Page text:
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I am in a position that I finally am forced to split a program of mine into threads, as it is painfully slow.

My situation is that I have two ComponentOne Flexgrid DataGridView components... One allows direct editing. And I need the second grid to update its contents based off of the first grid.

Currently what I have is along these lines:

class MyApp
    void GridOne_AfterEdit(object sender, RowColEventArgs e)

    void UpdateList()
        foreach (Row r in GridOne.Rows)
            //calculate information per row and add to GridTwo

And this is unbearably slow... From what I understand with delegates I need to have a delegate for each component I need to access/reference?

I have tried things such as assigning GridTwo to a DataTable and modifying the DataTable from the thread, but only end up with blank entrys.
Also, I've noticed I have issues restarting it, I suppose I could have the thread always listening or responding to a Boolean value.

Not asking for someone to complete my code. Simply asking what an efficient choice would be for this. Thanks for any tips!

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I would first suggest you look at a memory profiler to see exactly were your application is taking its time and which methods are taking the most time. Then refactor and see if you can speed it up that way. –  Jethro Jul 27 '11 at 20:39
Please add you code for //calculate information per row and add to GridTwo, maybe I can see something thats causing it to run slow. –  Jethro Jul 27 '11 at 20:41
Is it the enumeration of the rows that is slow or the calculations? If it is the former then this just got really hard. If it is the later then we can probably help. Remember, touching any UI element from another thread (even if it is just a Row) is a big no-no. –  Brian Gideon Jul 27 '11 at 20:56
It is the calculations that are slow. Its a refining calculator for the industrial side of Eve Online. For each row in GridOne, is an Ore. Each ore yeilds 1-4 minerals, that get totaled up and the ammounts are calculated based on equipment and skills. so its quite a lot of calculations, which if i could find how to move the entire portion to another thread would speed it up. Would it be smarter to work mainly with DataTables and edit/read the contents from the DataTables as opposed to direct interaction with the component? Or could I set up a kindof listener thread, and have the thread loop? –  Jack Jul 27 '11 at 21:11

2 Answers 2

foreach (Row r in GridOne.Rows)

Isn't going to be threaded with any kind of fun or success.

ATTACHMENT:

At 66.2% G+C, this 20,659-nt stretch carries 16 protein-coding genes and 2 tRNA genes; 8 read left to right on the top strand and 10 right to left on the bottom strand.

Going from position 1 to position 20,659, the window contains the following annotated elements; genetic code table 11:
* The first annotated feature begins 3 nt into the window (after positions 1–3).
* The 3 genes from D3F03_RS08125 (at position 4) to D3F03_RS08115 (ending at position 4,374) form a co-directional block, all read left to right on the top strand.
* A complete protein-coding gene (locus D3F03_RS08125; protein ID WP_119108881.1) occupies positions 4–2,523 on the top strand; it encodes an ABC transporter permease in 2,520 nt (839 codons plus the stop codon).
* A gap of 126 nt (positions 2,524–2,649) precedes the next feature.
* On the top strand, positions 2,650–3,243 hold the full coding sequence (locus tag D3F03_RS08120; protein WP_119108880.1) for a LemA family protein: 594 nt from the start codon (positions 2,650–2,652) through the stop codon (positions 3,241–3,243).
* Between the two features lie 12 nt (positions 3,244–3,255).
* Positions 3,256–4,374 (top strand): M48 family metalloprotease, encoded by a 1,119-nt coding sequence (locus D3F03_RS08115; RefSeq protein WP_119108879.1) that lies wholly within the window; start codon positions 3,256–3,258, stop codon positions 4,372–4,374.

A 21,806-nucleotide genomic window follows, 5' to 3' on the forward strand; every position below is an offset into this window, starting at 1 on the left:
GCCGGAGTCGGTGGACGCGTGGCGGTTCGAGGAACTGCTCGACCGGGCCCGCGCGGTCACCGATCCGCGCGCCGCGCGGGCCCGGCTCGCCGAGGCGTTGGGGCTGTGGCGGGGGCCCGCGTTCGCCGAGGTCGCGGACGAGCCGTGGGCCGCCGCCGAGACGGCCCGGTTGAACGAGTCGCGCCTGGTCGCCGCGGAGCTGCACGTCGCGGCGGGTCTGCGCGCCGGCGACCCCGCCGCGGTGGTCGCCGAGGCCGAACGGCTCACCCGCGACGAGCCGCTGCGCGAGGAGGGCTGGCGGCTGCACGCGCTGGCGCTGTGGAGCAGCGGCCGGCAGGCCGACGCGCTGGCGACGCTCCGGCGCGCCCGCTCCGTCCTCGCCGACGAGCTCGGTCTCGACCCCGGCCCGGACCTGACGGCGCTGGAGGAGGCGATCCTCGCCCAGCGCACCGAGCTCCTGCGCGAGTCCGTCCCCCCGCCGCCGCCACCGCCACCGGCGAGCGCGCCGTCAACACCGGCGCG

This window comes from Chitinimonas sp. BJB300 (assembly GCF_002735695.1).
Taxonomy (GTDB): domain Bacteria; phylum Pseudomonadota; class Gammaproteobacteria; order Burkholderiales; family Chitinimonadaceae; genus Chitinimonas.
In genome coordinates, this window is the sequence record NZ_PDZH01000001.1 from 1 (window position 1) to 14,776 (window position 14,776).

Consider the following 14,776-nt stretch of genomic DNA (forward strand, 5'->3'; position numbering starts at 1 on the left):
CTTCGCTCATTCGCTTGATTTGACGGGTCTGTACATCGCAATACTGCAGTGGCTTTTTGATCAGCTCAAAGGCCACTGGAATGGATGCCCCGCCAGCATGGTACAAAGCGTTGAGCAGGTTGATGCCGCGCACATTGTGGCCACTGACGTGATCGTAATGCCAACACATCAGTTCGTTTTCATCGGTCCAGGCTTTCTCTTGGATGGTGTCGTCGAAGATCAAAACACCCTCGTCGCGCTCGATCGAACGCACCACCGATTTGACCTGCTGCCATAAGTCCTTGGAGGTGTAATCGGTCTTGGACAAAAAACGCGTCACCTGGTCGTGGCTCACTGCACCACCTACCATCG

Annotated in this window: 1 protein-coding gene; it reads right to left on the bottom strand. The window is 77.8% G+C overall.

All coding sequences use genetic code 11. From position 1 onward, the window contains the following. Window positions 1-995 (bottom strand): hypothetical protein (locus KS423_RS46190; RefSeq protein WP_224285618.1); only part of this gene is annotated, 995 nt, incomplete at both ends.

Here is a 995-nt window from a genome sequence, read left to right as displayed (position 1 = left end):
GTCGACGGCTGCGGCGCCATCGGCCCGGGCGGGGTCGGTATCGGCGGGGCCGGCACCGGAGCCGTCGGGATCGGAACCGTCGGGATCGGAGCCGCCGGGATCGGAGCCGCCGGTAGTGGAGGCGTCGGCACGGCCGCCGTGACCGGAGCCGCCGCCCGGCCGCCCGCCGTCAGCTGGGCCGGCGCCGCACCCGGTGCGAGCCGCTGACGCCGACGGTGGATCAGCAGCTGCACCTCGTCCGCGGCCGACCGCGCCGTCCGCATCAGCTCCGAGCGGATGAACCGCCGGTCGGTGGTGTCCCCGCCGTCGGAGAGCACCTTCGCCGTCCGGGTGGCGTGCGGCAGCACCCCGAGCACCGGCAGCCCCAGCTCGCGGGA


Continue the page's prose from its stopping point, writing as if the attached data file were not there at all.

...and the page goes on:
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Hmmm...it depends on your definition of "fun" now doesn't it :) –  Brian Gideon Jul 27 '11 at 20:57
I was sure I cancelled the post on this... –  Henk Holterman Jul 27 '11 at 21:11

The simplest thing you might do to get parallelism is segment your rowset, something like (no intellisense here so please forgive minor misuses):

var gridOneFirstHalf = new Row[][] { GridOne.Rows.Take(GridOne.Rows.Count / 2), new Row[GridOne.Rows.Count / 2] };
var gridOneSecondHalf = new Row[][] { GridOne.Rows.Skip(GridOne.Rows.Count / 2).ToArray(), new Row[GridOne.Rows.Count / 2] };

ParameterizedThreadStart halfThreadStarter = new ParameterizedThreadState((state) => ProcessIntoResultsMember(state));

Thread processFirstHalf = new Thread(halfThreadStarter, gridOneFirstHalf);
Thread processSecondHalf = new Thread(halfThreadStarter, gridOneSecondHalf);



GridTwo.Rows = gridOneFirstHalf[1].Concat(gridOneSecondHalf[1]);

I'm not familiar with this GridOne control or whether the linq extensions I was referring to are available..

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Ah, but how do we know that Row instances are exempt from the normal thread affinity requirements like most other UI elements and their constituent data structures? –  Brian Gideon Jul 27 '11 at 21:02
@Brian one should always verify thread safety with an objects documentation, but in the example, one would only be doing reads on the live assigned rows for the purpose of constructing the new rows. one would need to lock all ui or others from write operations on the rows through other means –  Jimmy Hoffa Jul 27 '11 at 21:13
Well, yeah, what I am saying is that most UI elements are affinitized to the UI thread. So you cannot do anything to them, even just reads, from another thread; at least you're not suppose to. No amount of locking will fix that. –  Brian Gideon Jul 27 '11 at 22:05
Well then, How forms such as Visual studio, with multiple panels and views. interact with eachother? –  Jack Jul 27 '11 at 22:34
Preparing the data to be readable in a thread safe manner may mean getting the data out of the rows first or anything else necessary to ensure thread safety, i'm merely proposing a parallelism strategy. –  Jimmy Hoffa Jul 27 '11 at 23:37

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